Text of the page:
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Russian whistleblower inquest: 'Poisoned by soup' theory

BBC News logo BBC News 13/03/2017
Alexander Perepilichnyy: The inquest will look at whether Alexander Perepilichnyy died of natural causes or was unlawfully killed © BBC The inquest will look at whether Alexander Perepilichnyy died of natural causes or was unlawfully killed

A Russian whistleblower could have been poisoned with soup but vital evidence about his last meal was "flushed away", an inquest has been told.

Alexander Perepilichnyy collapsed outside his Weybridge home in 2012. Traces of a chemical linked to plant poison were found in his stomach.

Claims have been made he was killed for helping to uncover a major fraud.

The pre-inquest hearing at the Old Bailey heard an ingredient in his sorrel soup may have been switched.

The latest pre-inquest review heard Mr Perepilichnyy had eaten a popular Russian dish based on the sorrel herb but tests had not indentified the herb in his stomach contents.

Bob Moxone-Browne for Legal and General, which had issued a substantial life insurance policy to Mr Perepilichnyy shortly before his death, asked why no-one had asked his widow what he had had for lunch on the day he died.

He said: "The contents of Mr Perepilichnyy's stomach were flushed away very shortly after his death. There is a quantity of material that was subsequently retrieved from the stomach cavity."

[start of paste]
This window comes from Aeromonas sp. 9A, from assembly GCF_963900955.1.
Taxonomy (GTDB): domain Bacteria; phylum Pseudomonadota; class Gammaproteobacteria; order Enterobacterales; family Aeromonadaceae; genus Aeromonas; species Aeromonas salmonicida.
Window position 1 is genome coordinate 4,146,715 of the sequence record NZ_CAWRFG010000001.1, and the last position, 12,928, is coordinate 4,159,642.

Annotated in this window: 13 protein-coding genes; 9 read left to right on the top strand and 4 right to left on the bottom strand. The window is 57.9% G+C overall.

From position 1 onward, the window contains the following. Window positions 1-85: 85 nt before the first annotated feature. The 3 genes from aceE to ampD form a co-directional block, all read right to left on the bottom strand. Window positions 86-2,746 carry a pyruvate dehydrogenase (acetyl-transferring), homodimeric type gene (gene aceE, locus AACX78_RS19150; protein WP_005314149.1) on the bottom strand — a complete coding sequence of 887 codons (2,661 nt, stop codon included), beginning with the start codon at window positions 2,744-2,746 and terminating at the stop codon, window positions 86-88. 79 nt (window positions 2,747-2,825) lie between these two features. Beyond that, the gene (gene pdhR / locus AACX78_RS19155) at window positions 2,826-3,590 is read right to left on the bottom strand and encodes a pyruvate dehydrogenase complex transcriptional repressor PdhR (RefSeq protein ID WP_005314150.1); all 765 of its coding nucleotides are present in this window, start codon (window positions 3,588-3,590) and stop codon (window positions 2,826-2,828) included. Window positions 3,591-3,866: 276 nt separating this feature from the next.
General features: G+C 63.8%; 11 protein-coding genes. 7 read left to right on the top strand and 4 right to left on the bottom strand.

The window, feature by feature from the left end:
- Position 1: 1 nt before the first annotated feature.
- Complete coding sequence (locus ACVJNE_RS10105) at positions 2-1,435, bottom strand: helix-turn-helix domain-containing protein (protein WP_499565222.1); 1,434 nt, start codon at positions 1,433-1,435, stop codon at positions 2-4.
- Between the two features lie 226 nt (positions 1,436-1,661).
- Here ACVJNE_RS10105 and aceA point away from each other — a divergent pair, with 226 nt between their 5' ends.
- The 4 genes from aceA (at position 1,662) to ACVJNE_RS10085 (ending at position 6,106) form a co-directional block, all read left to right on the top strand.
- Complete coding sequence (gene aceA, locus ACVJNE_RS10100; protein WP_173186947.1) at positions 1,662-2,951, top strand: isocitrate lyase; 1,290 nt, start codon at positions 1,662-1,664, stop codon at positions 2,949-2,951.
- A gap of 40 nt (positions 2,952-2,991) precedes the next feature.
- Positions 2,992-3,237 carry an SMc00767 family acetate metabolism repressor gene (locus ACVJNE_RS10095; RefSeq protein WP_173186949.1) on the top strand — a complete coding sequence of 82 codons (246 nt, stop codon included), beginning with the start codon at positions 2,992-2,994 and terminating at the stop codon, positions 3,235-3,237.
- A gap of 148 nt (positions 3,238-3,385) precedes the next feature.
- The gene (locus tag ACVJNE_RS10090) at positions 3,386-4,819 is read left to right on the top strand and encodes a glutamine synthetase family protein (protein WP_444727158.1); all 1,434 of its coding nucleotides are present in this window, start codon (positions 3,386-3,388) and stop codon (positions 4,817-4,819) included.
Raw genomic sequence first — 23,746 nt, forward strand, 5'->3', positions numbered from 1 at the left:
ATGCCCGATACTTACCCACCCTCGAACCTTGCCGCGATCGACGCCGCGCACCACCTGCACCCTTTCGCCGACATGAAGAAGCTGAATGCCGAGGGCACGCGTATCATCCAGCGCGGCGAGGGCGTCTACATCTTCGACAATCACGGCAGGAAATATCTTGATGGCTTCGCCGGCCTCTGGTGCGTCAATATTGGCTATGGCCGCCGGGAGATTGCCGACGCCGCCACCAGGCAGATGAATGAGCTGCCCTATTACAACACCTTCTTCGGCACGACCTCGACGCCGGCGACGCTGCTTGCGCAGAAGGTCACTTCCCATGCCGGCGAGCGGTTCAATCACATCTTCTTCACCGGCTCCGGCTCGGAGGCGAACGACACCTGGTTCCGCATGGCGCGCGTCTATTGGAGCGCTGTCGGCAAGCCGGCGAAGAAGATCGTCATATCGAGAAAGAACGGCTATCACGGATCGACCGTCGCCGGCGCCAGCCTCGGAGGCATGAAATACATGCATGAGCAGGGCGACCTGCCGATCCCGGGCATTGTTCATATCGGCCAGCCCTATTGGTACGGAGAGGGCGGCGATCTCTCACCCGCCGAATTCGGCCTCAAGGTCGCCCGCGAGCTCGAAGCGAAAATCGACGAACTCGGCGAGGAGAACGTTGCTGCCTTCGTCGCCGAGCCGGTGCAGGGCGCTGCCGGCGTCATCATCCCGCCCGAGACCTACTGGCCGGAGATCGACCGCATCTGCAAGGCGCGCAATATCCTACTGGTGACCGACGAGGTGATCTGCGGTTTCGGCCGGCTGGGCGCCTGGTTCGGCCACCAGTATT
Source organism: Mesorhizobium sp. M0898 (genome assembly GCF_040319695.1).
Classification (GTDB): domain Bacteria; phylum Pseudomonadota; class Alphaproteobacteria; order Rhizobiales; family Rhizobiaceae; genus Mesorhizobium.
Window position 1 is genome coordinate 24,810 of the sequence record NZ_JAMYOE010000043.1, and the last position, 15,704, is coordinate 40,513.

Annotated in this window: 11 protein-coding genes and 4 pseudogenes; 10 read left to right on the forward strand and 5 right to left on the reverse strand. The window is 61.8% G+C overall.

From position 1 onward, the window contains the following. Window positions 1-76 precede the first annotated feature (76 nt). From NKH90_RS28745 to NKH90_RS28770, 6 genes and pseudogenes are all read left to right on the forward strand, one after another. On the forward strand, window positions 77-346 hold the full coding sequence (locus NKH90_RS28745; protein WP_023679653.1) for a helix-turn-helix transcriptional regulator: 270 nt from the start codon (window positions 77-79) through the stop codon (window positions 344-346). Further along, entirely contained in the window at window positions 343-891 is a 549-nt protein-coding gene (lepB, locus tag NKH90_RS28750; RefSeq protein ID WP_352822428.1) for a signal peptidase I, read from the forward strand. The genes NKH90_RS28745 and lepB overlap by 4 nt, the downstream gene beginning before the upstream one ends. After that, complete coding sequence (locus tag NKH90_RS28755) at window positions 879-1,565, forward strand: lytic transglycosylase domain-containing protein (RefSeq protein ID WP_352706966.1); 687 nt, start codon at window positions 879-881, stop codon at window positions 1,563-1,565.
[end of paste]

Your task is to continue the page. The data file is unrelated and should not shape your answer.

The Russian was originally thought to have died of natural causes, but traces of a chemical that can be found in the poisonous plant Gelsemium elegans were later found in his stomach.

Alexander Litvinenko in hospital after his poisoning: Mr Perepilichnyy's death has been compared to that of Alexander Litvinenko © Getty Images Mr Perepilichnyy's death has been compared to that of Alexander Litvinenko

Mr Moxone-Brown told the hearing there was a "possibility somebody had substituted another vegetable matter for sorrel".

A still image from amateur camera phone video shows a covered body in Weybridge with a police car standing nearby, 10 November: Mr Perepilichnyy collapsed outside his Weybridge home in 2012 © Reuters Mr Perepilichnyy collapsed outside his Weybridge home in 2012

'Bank advice'

Hermitage Capital Management has claimed Mr Perepilichnyy may have been killed for helping it uncover a $230 million (£150 million) Russian money-laundering operation.

Henrietta Hill, for Hermitage, told the hearing: "There is an issue why Mr Perepilichnyy had so much life insurance. It has been suggested at one point he was advised to take out multiple policies by his bank manager."

Both Hermitage and Legal and General have argued Mr Perepilichnyy may have been murdered, possibly by agents of the Russian State.

There have been a number of pre-inquest reviews with one hearing being told Mr Perepilichny's death had parallels with the murder of former Russian spy Alexander Litvinenko.

The full inquest into Mr Perepilichnyy's death is due to start on 5 June.

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